12

Denise is an average user who goes with the default settings of her OS and home router. She knows that her browser and email client use DNS and she's worried because I told her that the DNS protocol has no built-in security.

Are there sensible security measures that Denise should take to increase her privacy and security when using DNS? And what do these measures protect her against?

Examples: Should she switch from the default DNS servers provided by her ISP (e.g. to OpenDNS)? Should she, as an end user, care about DNSSEC or DNSCurve? Should she adopt DNSCrypt? If she consistently browses via HTTPS, does she have to worry about DNS attacks at all? Anything else to consider?

  • I don't think any OS visible to a user has a fixed default for external DNS; they (all?) default to whatever is set by DHCP on the network(s) they are connected to, which in turn usually is an ISP or similar provider. Some insert a local cache/manager like dnsmasq or unbound, but those still recurse to DHCP. Embedded/IoT stuff with no UI might hardcode DNS, but might just hardcode IP and skip DNS. – dave_thompson_085 Dec 13 '16 at 9:12
15

The average user, in my opinion, shouldn't spend any time whatsoever thinking about DNS attacks.

First, it just doesn't happen on a scale that warrants such attention. When phishing attacks, ransomware, and password guessing are rampant, users are infinitely better off spending what little security motivation they have on preventing those.

Second, an attack involving a malicious DNS server realistically means you're connecting to a rogue access point. If you're using TLS for as many things as possible, you greatly mitigate the amount of damage that can be done in that scenario anyway. For anything that doesn't go over TLS, the problem is better solved by the developer of the application getting their act together, and unlikely to be solved by encouraging users to switch to something else.

So in practice I'd really say it boils down to "use TLS for everything", which insulates users from so much attack surface it's frankly absurd that there are still holdouts on this front. While it's not perfect, it at least greatly increases the difficulty of most attack scenarios and seriously hampers most non-targeted attacks.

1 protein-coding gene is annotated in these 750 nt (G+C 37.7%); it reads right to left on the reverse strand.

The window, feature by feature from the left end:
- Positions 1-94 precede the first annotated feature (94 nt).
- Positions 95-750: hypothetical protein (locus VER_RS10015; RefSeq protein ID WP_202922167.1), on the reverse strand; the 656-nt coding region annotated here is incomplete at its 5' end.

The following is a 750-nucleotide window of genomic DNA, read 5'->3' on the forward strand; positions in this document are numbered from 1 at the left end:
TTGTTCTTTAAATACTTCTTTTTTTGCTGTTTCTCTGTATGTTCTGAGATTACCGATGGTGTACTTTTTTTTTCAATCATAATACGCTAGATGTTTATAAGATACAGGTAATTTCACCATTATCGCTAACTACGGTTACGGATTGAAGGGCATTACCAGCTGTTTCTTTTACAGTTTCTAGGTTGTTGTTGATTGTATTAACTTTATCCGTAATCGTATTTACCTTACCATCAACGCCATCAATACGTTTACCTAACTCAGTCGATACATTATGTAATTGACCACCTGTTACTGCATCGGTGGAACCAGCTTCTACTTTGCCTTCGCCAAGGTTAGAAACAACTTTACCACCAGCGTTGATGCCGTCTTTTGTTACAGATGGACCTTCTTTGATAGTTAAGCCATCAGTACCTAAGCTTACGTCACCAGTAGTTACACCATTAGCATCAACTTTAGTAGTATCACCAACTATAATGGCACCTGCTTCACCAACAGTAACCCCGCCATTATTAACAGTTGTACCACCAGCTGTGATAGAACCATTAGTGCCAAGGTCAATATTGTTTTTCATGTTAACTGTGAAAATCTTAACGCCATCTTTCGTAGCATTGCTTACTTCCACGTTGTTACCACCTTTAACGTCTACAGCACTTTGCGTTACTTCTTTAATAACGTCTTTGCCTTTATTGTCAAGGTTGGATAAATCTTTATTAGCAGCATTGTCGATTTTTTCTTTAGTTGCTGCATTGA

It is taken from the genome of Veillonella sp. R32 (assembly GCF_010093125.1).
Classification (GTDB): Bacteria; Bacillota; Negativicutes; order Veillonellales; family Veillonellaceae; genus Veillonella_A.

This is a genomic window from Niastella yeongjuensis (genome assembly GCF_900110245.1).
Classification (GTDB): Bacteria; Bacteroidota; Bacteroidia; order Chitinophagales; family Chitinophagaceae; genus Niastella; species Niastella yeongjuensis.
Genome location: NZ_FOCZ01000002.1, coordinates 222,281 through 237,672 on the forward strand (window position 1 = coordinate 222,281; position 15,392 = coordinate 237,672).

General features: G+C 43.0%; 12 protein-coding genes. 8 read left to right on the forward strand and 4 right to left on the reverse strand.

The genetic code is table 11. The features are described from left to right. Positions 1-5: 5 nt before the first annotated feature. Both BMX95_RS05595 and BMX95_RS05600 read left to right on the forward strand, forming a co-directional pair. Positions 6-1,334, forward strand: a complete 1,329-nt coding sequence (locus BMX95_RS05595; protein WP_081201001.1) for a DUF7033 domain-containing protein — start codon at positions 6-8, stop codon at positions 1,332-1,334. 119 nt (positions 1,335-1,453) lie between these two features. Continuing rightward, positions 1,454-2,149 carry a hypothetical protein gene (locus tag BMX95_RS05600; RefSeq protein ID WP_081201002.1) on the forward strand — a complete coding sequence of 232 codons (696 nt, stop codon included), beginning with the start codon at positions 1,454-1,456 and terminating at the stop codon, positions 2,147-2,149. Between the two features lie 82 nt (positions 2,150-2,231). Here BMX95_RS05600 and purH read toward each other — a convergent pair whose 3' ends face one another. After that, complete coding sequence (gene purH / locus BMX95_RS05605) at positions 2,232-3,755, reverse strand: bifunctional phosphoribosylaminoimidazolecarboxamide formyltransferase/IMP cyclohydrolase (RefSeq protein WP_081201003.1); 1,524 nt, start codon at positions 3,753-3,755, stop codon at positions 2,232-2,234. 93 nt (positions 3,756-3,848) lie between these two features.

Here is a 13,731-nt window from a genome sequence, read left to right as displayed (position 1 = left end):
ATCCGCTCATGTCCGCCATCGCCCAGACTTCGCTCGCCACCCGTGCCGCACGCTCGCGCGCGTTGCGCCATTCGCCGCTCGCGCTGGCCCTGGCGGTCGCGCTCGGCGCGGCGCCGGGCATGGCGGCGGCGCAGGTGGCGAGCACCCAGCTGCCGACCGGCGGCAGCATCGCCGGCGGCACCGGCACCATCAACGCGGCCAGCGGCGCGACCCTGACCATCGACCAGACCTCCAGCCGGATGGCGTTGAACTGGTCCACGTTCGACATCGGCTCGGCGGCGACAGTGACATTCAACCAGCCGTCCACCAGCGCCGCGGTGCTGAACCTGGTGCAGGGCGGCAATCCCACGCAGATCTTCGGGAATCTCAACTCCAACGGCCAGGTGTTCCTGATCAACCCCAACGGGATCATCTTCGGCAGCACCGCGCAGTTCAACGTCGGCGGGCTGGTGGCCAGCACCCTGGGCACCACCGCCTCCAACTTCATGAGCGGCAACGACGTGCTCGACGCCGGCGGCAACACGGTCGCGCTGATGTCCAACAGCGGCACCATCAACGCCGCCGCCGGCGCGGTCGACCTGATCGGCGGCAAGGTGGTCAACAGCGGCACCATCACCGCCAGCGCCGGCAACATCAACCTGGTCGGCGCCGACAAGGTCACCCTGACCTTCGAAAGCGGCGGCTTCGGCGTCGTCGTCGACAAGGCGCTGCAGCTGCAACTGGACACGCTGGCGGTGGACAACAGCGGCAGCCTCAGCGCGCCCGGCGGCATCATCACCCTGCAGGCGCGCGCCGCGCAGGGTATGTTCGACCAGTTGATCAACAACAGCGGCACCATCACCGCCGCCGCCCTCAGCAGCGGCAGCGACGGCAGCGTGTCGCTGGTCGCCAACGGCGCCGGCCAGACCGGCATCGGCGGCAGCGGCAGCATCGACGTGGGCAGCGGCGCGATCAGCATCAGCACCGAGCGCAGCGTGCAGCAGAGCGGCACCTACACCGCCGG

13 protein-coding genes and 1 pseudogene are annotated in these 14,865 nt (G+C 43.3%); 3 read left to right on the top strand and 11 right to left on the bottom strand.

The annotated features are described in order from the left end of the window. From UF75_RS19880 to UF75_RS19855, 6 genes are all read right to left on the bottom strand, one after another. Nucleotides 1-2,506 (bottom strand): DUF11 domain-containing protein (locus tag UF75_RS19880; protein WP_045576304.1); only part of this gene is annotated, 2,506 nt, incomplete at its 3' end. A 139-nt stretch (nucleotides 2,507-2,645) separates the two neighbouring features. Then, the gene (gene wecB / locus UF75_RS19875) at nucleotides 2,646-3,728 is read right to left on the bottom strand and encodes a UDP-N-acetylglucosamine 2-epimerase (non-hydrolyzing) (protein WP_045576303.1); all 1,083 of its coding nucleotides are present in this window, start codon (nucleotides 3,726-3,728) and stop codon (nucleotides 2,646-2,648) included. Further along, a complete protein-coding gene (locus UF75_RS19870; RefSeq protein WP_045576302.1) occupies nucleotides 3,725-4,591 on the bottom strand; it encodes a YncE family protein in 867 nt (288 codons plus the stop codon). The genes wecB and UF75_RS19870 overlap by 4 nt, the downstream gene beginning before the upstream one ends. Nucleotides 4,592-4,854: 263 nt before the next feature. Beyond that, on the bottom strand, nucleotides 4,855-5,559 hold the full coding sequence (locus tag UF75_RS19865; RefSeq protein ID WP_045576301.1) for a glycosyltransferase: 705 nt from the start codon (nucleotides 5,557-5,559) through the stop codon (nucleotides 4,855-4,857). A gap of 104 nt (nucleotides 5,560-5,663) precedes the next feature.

5

As an end user, you cannot care about DNSSEC in practice. DNSSEC requires that the owner of the domain setup their authoritative nameserver to sign their responses. You cannot use DNSSEC to secure domains that don't support DNSSEC.

DNSCurve, on the other hand, is designed to secure the DNS query between your machine and a trusted recursive nameserver. The DNSCurve threat model don't really address the possibility of the recursive nameserver you are connecting to going rogue.

So what should you, as an average user, do?

  1. You should point your machines/routers to a DNSSEC-validating recursive nameserver that is operated by an operator that you trust,
  2. You should connect to this trusted nameserver with DNSCurve,
  3. You should keep in mind that if the recursive nameserver proves to be unworthy of trust, either due to malice or incompetence, they can screw your name resolution
1

The first rule of engagement is to never use public DNS without using a VPN. Anything else, just gives you a false sense of security.

TLS may mitigate this, and it is way better than plain HTTP, however, there is a lot of non-encrypted activity going around.

I would use VPN+dnscrypt on top of it to prevent DNS leaks.

At home, I would go a step further, and would use dnscrypt to:
1) avoid the ISP going for the low hanging fruit of registering all my DNS requests as "metadata";
2) avoid them intercepting and modifying my DNS requests.

(I am actually doing this).

I would even go a step further, and would say you should use VPN provisioning rules both in Mac in Windows that define VPN on demand, such that your VPN connection is not teared down, and suddenly (part of) your current connections leak onto the normal connection.

To further comment on the DNS requests. Using DNS on the clear is asking for trouble. As an example, in our corporate VPNs, I intercept DNS requests for any DNS server (for people with fixed DNS configurations), and redirect them to our DNSes in order to lower trouble tickets about them not being able to resolve internal sites. Any public wifi can / rogue wifi spot can and will do the same.

  • What public DNS servers provide VPN termination? The only threat models this seems to address is DNS spoofing (and even then only between the client and recursive server) and sniffing of your DNS traffic. Unless terminated at the recursive server, then you're just shifting the problem elsewhere. – symcbean Dec 13 '16 at 13:02
  • If you read it carefully, I am saying in a not so hidden words it is not only between the client and the recursive server...Those who think otherwise are deluding themselves. – Rui F Ribeiro Dec 13 '16 at 15:29
  • Or you can simply skip the DNS part, tell that it's not your problem, let the VPN server do the resolution for you. – Rápli András Jan 2 '17 at 20:21
  • 3
    me thinks you go way "further" than an "average user", for better or worse ;) – dandavis Jan 5 '17 at 16:09

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